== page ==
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1.
Article in English | WPRIM | ID: wpr-926962

ABSTRACT

Background/Aims@#Previous studies have reported the protective effects of tauroursodeoxycholic acid (TUDCA) on gastric epithelial cells in some animal models, but the precise mechanisms are unclear. This study examined the effects of TUDCA on NF-κB signaling in gastric epithelial cells. Moreover, the protective effects of TUDCA in experimental gastritis models induced by ethanol and NSAID were evaluated and compared with ursodeoxycholic acid (UDCA). @*Methods@#After a pretreatment with TUDCA or UDCA, human gastric epithelial MKN-45 cells were stimulated with tumor necrosis factor (TNF)-α to activate NF-κB signaling. A real-time PCR (RT-PCR) for human interleukin (IL)-1 mRNA was performed. An electrophoretic mobility shift assay (EMSA) and immunoblot analyses were carried out. In murine models, after a pretreatment with TUDCA or UDCA, ethanol and indomethacin were administered via oral gavage. Macroscopic and microscopic assessments were performed to evaluate the preventive effects of TUDCA and UDCA on murine gastritis. @*Results@#A pretreatment with TUDCA downregulated the IL-1α mRNA levels in MKN-45 cells stimulated with TNF-α, as assessed by RT-PCR. As determined using EMSA, a pretreatment with TUDCA reduced the TNF-α-induced NF-κB DNA binding activity. A pretreatment with TUDCA inhibited IκBα phosphorylation induced by TNF-α, as assessed by immunoblot analysis. TUDCA attenuated the ethanol-induced and NSAID-induced gastritis in murine models, as determined macroscopically and microscopically. @*Conclusions@#TUDCA inhibited NF-κB signaling in gastric epithelial cells and ameliorated ethanol- and NSAID-induced gastritis in murine models. These results support the potential of TUDCA for the prevention of gastritis in humans.

2.
Gut and Liver ; : 269-276, 2022.
Article in English | WPRIM | ID: wpr-924995

ABSTRACT

Background/Aims@#The protective effects of vitamin D and calcium on colorectal neoplasms are known. Bone mineral density (BMD) may be a reliable biomarker that reflects the long-term anticancer effect of vitamin D and calcium. This study aimed to evaluate the association between BMD and colorectal adenomas including high-risk adenoma. @*Methods@#A multicenter, cross-sectional, case-control study was conducted among participants with average risk of colorectal cancer who underwent BMD and screening colonoscopy between 2015 and 2019. The main outcome was the detection of colorectal neoplasms. The variable under consideration was low BMD (osteopenia/osteoporosis). The logistic regression model included baseline demographics, components of metabolic syndrome, fatty liver disease status, and aspirin and multivitamin use. @*Results@#A total of 2,109 subjects were enrolled. The mean age was 52.1±10.8 years and 42.6% were male. The adenoma detection rate was 43%. Colorectal adenoma and high-risk adenoma were both more prevalent in subjects with low BMD than those with normal BMD (48.2% vs 38.8% and 12.1% vs 9.1%). In the univariate analysis, old age, male sex, smoking, metabolic components, fatty liver, and osteoporosis were significantly associated with the risk of adenoma and high-risk adenoma. In the multivariate analysis, osteoporosis was independently associated with risk of colorectal adenoma (odds ratio [OR], 1.65; 95% confidence interval [CI], 1.11 to 2.46; p=0.014) and high-risk adenoma (OR, 1.94; 95% CI, 1.14 to 3.29; p=0.014). @*Conclusions@#Osteoporosis is an independent risk factor of colorectal adenoma and high-risk adenoma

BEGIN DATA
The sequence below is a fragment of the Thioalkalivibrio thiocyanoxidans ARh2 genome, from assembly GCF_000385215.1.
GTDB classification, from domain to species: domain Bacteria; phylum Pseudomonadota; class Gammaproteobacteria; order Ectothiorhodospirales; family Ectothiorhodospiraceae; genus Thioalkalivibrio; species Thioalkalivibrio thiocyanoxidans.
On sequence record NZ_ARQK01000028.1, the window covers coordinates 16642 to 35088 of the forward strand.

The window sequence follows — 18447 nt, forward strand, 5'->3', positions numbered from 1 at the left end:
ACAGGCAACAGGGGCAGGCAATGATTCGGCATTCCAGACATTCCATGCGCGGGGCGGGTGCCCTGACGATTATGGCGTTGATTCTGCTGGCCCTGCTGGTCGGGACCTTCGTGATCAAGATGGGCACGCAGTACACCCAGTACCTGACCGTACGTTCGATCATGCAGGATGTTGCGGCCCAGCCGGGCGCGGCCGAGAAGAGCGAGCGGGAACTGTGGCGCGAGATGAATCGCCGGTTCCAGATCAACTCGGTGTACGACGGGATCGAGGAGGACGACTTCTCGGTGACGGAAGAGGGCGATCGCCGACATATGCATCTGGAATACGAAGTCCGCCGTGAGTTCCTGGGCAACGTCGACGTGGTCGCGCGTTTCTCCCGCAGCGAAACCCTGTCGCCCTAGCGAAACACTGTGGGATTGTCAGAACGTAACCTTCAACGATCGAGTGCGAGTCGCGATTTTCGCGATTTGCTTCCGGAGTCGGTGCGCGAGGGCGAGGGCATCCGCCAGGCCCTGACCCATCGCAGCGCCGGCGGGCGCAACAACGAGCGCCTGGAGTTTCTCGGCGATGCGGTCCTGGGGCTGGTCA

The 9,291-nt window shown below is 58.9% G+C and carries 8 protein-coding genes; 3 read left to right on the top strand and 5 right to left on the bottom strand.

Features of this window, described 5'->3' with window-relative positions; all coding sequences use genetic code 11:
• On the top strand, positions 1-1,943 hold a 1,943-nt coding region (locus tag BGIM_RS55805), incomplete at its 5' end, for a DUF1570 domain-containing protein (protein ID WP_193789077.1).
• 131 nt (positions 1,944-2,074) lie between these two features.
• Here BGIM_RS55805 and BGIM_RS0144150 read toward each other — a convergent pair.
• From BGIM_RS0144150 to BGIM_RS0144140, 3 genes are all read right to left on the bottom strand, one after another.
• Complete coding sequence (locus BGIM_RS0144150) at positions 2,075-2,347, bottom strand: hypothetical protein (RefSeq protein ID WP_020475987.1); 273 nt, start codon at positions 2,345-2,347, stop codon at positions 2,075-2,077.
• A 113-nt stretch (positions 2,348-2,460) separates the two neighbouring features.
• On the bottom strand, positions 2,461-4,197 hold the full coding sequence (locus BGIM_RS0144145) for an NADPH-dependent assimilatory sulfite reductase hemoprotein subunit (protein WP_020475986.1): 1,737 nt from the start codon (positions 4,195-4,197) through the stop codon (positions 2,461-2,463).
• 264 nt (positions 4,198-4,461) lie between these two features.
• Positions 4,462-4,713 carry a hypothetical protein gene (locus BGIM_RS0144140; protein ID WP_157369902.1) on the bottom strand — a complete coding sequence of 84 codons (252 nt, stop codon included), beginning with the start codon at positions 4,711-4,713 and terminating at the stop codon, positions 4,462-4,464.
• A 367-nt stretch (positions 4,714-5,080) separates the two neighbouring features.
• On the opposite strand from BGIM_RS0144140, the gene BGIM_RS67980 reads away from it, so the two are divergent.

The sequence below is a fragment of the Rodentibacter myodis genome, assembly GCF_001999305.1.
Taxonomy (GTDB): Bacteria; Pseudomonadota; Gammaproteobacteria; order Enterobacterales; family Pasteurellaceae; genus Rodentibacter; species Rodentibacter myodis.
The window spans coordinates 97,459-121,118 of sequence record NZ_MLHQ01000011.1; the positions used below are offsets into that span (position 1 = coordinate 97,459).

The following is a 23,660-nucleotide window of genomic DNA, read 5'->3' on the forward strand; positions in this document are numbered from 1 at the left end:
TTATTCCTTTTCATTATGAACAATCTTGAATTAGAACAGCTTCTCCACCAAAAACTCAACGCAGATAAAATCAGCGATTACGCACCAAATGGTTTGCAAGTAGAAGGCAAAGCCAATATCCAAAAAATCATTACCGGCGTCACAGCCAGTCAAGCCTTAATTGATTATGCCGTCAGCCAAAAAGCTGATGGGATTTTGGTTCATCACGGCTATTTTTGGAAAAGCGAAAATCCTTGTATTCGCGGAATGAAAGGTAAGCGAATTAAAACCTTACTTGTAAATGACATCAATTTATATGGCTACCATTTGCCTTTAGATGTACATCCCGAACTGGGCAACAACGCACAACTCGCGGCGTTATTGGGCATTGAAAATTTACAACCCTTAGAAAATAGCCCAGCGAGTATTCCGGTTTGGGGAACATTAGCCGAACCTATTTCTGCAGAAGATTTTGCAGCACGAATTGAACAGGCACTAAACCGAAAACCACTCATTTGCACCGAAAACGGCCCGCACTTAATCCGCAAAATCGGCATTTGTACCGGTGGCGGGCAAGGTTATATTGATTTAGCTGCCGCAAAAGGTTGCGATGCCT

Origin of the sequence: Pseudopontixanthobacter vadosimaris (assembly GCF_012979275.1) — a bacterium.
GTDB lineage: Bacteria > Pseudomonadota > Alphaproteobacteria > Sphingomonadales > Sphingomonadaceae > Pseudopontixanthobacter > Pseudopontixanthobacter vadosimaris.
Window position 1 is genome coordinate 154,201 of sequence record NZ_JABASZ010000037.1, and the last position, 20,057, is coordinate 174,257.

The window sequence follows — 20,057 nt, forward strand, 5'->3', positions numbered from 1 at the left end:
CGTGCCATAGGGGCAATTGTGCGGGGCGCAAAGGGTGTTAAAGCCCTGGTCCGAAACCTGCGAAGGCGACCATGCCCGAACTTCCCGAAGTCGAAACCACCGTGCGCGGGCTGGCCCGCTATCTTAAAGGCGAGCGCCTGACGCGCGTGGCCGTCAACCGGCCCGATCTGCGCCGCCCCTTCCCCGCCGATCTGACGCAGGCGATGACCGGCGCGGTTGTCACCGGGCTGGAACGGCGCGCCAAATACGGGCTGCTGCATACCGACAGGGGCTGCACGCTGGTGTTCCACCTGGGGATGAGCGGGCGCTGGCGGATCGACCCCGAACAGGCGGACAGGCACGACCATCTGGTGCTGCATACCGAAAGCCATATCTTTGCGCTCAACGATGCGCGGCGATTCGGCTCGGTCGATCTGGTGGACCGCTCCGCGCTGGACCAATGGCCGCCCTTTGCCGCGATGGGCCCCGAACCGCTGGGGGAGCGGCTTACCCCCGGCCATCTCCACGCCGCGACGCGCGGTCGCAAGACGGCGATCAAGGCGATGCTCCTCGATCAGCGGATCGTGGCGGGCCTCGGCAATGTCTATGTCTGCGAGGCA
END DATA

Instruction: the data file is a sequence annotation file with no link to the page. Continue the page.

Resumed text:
3.
Article in English | WPRIM | ID: wpr-915425

ABSTRACT

In 2020, the novel coronavirus disease 2019 (COVID-19) began to spread worldwide and remains an ongoing medical challenge. This case series reports on the clinical features and characteristics of patients with inflammatory bowel disease (IBD) and confirmed COVID-19 infection. From February 2020 to March 2021, nine patients with IBD had confirmed COVID-19 across four hospitals in Korea. The median age at COVID-19 diagnosis was 42 years. Six patients were male, and seven patients had ulcerative colitis (UC). No patients required oxygen therapy, intensive care unit hospitalizations, or died. The most common symptom was fever, and gastrointestinal (GI) symptoms developed as diarrhea in five patients with UC. Oral steroids were used to combat UC aggravation in two patients. In this case series of nine IBD patients diagnosed with COVID-19 in Korea, the clinical presentation was predominately a mild respiratory tract infection. Most patients with UC developed new GI symptoms including diarrhea.